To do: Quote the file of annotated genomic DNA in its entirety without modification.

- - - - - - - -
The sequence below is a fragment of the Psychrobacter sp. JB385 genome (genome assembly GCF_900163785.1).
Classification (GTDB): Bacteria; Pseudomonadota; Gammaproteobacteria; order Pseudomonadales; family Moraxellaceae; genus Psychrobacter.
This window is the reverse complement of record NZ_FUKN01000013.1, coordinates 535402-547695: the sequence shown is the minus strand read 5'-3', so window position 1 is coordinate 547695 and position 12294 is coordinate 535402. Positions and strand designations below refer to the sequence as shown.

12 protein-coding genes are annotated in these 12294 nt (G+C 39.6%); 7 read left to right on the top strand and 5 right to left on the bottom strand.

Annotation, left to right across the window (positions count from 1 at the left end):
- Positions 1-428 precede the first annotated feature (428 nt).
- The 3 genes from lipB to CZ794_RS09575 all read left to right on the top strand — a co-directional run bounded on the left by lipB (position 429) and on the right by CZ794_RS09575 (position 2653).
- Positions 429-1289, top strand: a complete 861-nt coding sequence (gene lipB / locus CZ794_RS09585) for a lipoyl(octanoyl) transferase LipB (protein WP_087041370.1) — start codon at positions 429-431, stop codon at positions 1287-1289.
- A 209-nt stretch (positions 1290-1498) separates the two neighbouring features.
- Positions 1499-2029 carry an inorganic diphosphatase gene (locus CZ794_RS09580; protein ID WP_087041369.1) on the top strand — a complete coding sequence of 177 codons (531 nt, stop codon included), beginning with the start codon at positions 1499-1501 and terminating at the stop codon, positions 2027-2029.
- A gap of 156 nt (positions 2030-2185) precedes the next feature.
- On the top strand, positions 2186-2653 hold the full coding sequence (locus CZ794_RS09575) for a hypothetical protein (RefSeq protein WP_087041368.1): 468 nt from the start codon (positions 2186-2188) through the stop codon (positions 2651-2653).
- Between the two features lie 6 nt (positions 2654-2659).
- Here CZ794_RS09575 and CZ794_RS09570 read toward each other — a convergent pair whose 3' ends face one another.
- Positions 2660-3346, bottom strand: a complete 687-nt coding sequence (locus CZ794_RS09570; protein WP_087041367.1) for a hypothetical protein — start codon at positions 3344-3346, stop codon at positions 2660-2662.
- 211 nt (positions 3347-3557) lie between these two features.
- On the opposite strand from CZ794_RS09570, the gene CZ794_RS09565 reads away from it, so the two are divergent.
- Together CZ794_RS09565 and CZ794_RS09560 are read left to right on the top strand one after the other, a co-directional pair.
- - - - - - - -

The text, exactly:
The sequence below is a fragment of the Psychrobacter sp. JB385 genome (genome assembly GCF_900163785.1).
Classification (GTDB): Bacteria; Pseudomonadota; Gammaproteobacteria; order Pseudomonadales; family Moraxellaceae; genus Psychrobacter.
This window is the reverse complement of record NZ_FUKN01000013.1, coordinates 535402-547695: the sequence shown is the minus strand read 5'-3', so window position 1 is coordinate 547695 and position 12294 is coordinate 535402. Positions and strand designations below refer to the sequence as shown.

12 protein-coding genes are annotated in these 12294 nt (G+C 39.6%); 7 read left to right on the top strand and 5 right to left on the bottom strand.

Annotation, left to right across the window (positions count from 1 at the left end):
- Positions 1-428 precede the first annotated feature (428 nt).
- The 3 genes from lipB to CZ794_RS09575 all read left to right on the top strand — a co-directional run bounded on the left by lipB (position 429) and on the right by CZ794_RS09575 (position 2653).
- Positions 429-1289, top strand: a complete 861-nt coding sequence (gene lipB / locus CZ794_RS09585) for a lipoyl(octanoyl) transferase LipB (protein WP_087041370.1) — start codon at positions 429-431, stop codon at positions 1287-1289.
- A 209-nt stretch (positions 1290-1498) separates the two neighbouring features.
- Positions 1499-2029 carry an inorganic diphosphatase gene (locus CZ794_RS09580; protein ID WP_087041369.1) on the top strand — a complete coding sequence of 177 codons (531 nt, stop codon included), beginning with the start codon at positions 1499-1501 and terminating at the stop codon, positions 2027-2029.
- A gap of 156 nt (positions 2030-2185) precedes the next feature.
- On the top strand, positions 2186-2653 hold the full coding sequence (locus CZ794_RS09575) for a hypothetical protein (RefSeq protein WP_087041368.1): 468 nt from the start codon (positions 2186-2188) through the stop codon (positions 2651-2653).
- Between the two features lie 6 nt (positions 2654-2659).
- Here CZ794_RS09575 and CZ794_RS09570 read toward each other — a convergent pair whose 3' ends face one another.
- Positions 2660-3346, bottom strand: a complete 687-nt coding sequence (locus CZ794_RS09570; protein WP_087041367.1) for a hypothetical protein — start codon at positions 3344-3346, stop codon at positions 2660-2662.
- 211 nt (positions 3347-3557) lie between these two features.
- On the opposite strand from CZ794_RS09570, the gene CZ794_RS09565 reads away from it, so the two are divergent.
- Together CZ794_RS09565 and CZ794_RS09560 are read left to right on the top strand one after the other, a co-directional pair.